Wellington’s untold story on exhibition for all to see

Wellington’s previously untold history will be explored in an exhibition on Monday as part of Reconciliation Week.

The exhibition is titled Don’t Rope Me In, which refers to the ropes that were once used in Australia to segregate Aboriginal and non-Aboriginal people in movie theatres.

Curated by Jody Chester at the Macquarie Theatre, it will feature the publication Wellington which Redfern-based artist Mathieu Gallois worked on for two years, studying Wellington’s Aboriginal history during the time that his grandfather was editor of the Wellington Times (1944-66).

In conjunction with this, the work of four young Indigenous photographers, Jacob Forrest, Tjana Talbot, Brooke Thompson and Tara Stanley, will be on display providing a unique perspective on Aboriginal society today.

The publication Wellington is available for free in this edition of the Times due to funding of council, the Australia Council for the Arts and the Western Plains Cultural Centre.

Mr Gallois was first inspired to begin research for the publication when he was visiting Wellington in 2005 and met Elder Joyce Williams.

“Joyce told me a few things about the relationship between the Aboriginal people and the Chinese community, and how they were instrumental in their survival, primarily through labour, food and money in times of hardship,” he said.

From there he realised that there were many untold stories in the Aboriginal community that were an important part of Wellington’s history.

“It was really a collaboration between Joyce and I,” he said.

“She gave me full access to her own extensive records and opened many doors and introduced me to many members of the Aboriginal community. Without Joyce, I don’t think it would have happened.”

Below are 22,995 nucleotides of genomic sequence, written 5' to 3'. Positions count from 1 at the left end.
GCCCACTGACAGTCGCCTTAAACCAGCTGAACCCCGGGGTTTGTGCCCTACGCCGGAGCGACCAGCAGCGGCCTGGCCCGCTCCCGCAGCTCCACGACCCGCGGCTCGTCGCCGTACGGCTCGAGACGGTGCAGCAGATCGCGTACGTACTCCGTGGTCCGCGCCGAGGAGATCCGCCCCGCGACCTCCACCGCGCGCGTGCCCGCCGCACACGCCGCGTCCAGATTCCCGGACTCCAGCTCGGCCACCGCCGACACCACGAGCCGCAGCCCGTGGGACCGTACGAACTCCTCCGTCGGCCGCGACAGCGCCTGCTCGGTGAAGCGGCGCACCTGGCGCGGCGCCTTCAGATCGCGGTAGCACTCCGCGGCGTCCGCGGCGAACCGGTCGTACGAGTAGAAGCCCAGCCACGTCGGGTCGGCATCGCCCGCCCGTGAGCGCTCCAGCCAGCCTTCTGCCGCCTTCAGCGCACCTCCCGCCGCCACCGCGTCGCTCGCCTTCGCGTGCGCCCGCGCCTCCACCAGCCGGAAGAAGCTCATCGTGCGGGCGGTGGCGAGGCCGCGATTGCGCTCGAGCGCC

In the publication Joyce Williams shares her story of hardship and how she felt strongly from a young age the need to make a difference to the way that Aboriginal people were treated, especially in health care.

“I thought there has got to be something better than this for our people. We would have to have our babies in the back room of the hospital.”

For many years Joyce Williams and Vi Lousick worked tirelessly to establish WACHS.

“Whenever I signed off on a letter, it would be ‘yours sincerly, Joyce Williams, in a struggle’, because this is how I felt,” she said.

She feels that the publication will do good things for Wellington.

“Everybody should know our struggle, it was a struggle. Things have changed now I believe in reconciliation, it is coming up soon.”

Melle West, who wrote an excerpt in the publication about growing up at Nanima said that the publication was an innovative way to share the stories of a town.

“There are textbooks and there are different things that we could look at, but this is a fresh idea and an interesting look at the history behind Wellington,” she said.

“It’s allowing the representation of the Aboriginal

people; it allows a better understanding of a culture and not just the history behind Wellington, but Australia by shaping a relationship between Aboriginal and non-Aboriginal people,” she said.

“I hope it inspires people to have a bit of understanding of Aboriginal culture and diversity of it in our community. It’s the first step in the right direction.”

The exhibition takes place on Monday from 6 to 8pm, with a smoking ceremony and speeches at 7pm. Other opening times are Monday 12 to 8pm, Tuesday to Friday 12 to 6pm, Saturday 10am to 2pm.

Readers of the publication are encouraged to write in to the Wellington Times with their thoughts on it.